Skin diseases are very common in dogs living in Georgia! We love our dogs so much, and we hate to see them suffering with skin problems. If your dog is itching, losing hair, or has other skin changes, they most likely have one of these conditions:
Scabies mites commonly infect the skin of dogs. This condition is very contagious to other dogs and often contagious from dogs to humans (zoonotic). The good news is that treatment is very successful. It is a curable disease. A classic sign of scabies involves what we call the “pinnal-pedal reflex”. Rubbing the tip of the ear causes a reflexive rear leg itch response 80% of the time.
Demodex mite infections are a result of an immature immune system (puppies) or immunosuppressed adult dogs. Unlike scabies mites, demodex mite infections are not contagious to other dogs or to humans. Most of the cases start with a few spots of hair loss on the face, muzzle, or legs. Itching is minimal unless there is secondary bacteria present. There is a good prognosis with treatment with dogs less than 1 year old. However, treatment can be very challenging with older dogs, because it means they have a poor immune system.
Most dogs itch a lot if they have fleas. However, if dogs have Flea Allergy, they are miserable even with just 1 or 2 fleas present. The classic sign of flea allergy is hair loss, red bumps, and severe itching on the lower back just above the tail. This “tail-base” area and the areas behind the back legs are the most reactive for these dogs.
Bacterial infections and yeast infections of the skin are very common. Most of these infections are very treatable. However, they commonly occur secondary to allergy problems and other causes of itching. This results in a vicious cycle of itching and infection when not treated properly. Therefore, it is important to know which “bugs” you are up against so that either an antibiotic or an antifungal can be prescribed.
Besides yeast, Ringworm is another fungal skin infection. Ringworm is not caused by a worm at all. It is caused by a fungus that dogs often get from dirt in the yard. Ringworm is usually not very itchy in dogs, but it can be. Since they get it from the soil, it is usually not contagious. However, it is contagious in 10-20% of the cases. On the contrary, when a CAT has ringworm, it is OFTEN contagious to humans and to other animals.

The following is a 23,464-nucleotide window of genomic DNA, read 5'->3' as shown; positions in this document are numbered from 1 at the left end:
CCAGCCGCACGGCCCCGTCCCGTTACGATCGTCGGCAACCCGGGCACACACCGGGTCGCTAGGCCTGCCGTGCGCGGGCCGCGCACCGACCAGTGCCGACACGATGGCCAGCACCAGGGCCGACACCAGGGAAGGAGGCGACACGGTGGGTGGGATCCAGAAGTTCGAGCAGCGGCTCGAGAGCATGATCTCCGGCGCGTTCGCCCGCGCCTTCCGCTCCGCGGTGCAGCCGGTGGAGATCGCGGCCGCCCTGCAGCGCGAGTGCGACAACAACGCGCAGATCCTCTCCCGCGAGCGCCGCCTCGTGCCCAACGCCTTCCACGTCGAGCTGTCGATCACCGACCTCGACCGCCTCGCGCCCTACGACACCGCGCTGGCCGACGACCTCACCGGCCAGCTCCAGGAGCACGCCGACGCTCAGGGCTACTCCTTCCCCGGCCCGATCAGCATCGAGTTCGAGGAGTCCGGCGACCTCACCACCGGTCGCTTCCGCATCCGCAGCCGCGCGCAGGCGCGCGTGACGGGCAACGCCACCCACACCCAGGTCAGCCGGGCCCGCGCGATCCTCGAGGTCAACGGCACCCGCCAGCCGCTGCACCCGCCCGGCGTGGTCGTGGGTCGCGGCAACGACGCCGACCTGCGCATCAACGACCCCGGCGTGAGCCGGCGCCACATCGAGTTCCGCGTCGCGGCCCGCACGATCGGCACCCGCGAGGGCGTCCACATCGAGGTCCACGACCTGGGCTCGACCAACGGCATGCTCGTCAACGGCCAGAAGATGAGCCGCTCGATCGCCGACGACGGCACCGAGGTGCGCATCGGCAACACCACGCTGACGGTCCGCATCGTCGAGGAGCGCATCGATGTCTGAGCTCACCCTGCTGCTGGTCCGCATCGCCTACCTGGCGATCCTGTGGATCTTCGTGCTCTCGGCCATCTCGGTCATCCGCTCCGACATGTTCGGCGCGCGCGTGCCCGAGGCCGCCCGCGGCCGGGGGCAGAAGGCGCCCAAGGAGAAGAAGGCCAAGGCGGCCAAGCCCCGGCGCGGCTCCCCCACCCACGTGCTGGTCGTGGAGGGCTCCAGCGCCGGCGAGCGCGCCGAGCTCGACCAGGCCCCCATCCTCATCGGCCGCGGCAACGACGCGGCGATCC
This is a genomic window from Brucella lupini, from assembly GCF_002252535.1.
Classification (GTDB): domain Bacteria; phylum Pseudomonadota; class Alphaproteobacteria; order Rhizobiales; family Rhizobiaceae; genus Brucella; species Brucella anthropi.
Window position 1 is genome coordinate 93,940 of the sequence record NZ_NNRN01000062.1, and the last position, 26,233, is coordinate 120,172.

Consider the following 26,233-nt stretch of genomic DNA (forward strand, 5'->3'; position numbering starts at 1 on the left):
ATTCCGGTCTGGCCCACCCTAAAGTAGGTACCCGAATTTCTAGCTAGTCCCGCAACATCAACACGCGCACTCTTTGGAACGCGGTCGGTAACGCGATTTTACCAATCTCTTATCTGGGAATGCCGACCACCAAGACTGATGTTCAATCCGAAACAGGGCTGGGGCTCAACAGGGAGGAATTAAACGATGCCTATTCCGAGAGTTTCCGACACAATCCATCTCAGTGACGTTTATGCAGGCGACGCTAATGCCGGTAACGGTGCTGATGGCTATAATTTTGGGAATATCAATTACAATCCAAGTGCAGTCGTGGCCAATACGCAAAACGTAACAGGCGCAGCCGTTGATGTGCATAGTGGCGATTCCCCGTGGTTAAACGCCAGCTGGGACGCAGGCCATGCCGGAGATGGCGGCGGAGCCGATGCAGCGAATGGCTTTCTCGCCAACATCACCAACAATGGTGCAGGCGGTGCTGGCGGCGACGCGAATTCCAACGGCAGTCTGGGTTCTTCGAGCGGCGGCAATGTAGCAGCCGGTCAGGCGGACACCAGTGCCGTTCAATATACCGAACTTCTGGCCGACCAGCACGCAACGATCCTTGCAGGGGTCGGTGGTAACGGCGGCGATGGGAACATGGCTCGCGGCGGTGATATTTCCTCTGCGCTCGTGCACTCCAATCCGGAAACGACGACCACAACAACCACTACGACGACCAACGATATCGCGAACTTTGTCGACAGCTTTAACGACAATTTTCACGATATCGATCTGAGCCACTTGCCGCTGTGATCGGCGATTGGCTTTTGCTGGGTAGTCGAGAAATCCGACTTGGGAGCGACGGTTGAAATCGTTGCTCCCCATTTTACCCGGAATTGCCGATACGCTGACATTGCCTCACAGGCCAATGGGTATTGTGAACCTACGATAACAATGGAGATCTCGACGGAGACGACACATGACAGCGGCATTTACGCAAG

Some dogs actually have allergy to their food. When this happens, they are allergic to the protein in the food. There is not a good test for food allergy. Blood testing is available but unreliable. The best test is a “food trial”. This involves feeding a strict, novel protein diet for 6-10 weeks and watching the response. Food allergy is very over-diagnosed and not as common as the airborne/environmental allergies. However, a classic sign of food allergy in dogs involves itching and skin infection all around their bottoms (perianal area). It should also be suspected if the itching is year-round and in dogs less than 1 year old or greater than 5 years old at the onset of allergy symptoms.
Atopy is the most common cause of itching in dogs in the Southeast United States. Also knows as airborne allergy, inhalant allergy, environmental allergy. Just like their human counterparts, dogs breathe in “allergens” – grass pollen, tree pollen, molds, house dust, house dust mites, etc. When humans have allergies, we usually have upper respiratory symptoms. Dogs are allergic to the same things but they itch as they react to these allergens. They are usually itching all over their body. If your dog is itching and chewing his FEET, 85% of the time they have atopy instead of the other causes of itching.
There are many treatments than can help atopy, but the most important thing is to find the combination of things that get the best relief for the dog. Often a combination of oral medications and topical shampoos or sprays will keep the allergy symptoms to a manageable level. This symptomatic treatment is helpful in most cases. More severe and chronic allergy cases may need allergy testing followed by allergy shots. Another very good treatment for these more severe cases involves a daily medication called Atopica. Without allergy shots or Atopica, many of these dogs would have to remain on long–term steroid therapy to control the symptoms. Using too much corticosteroids can cause more harm than good if used for extended periods of time.
Skin problems can be very frustrating because our dogs are often miserable with constant itching. Therefore, it is very important to determine the exact cause from the above list. In addition, the cause of the problem is often a combination of 2 or more of these at the same time. Allergy problems are especially frustrating because there is no permanent cure and treatment will be ongoing. There is always a lot more to consider than just “give your dog some benadryl” or “change the diet”. If your dog is itching excessively, consult with your veterinarian so that your best friend can get some relief as soon as possible.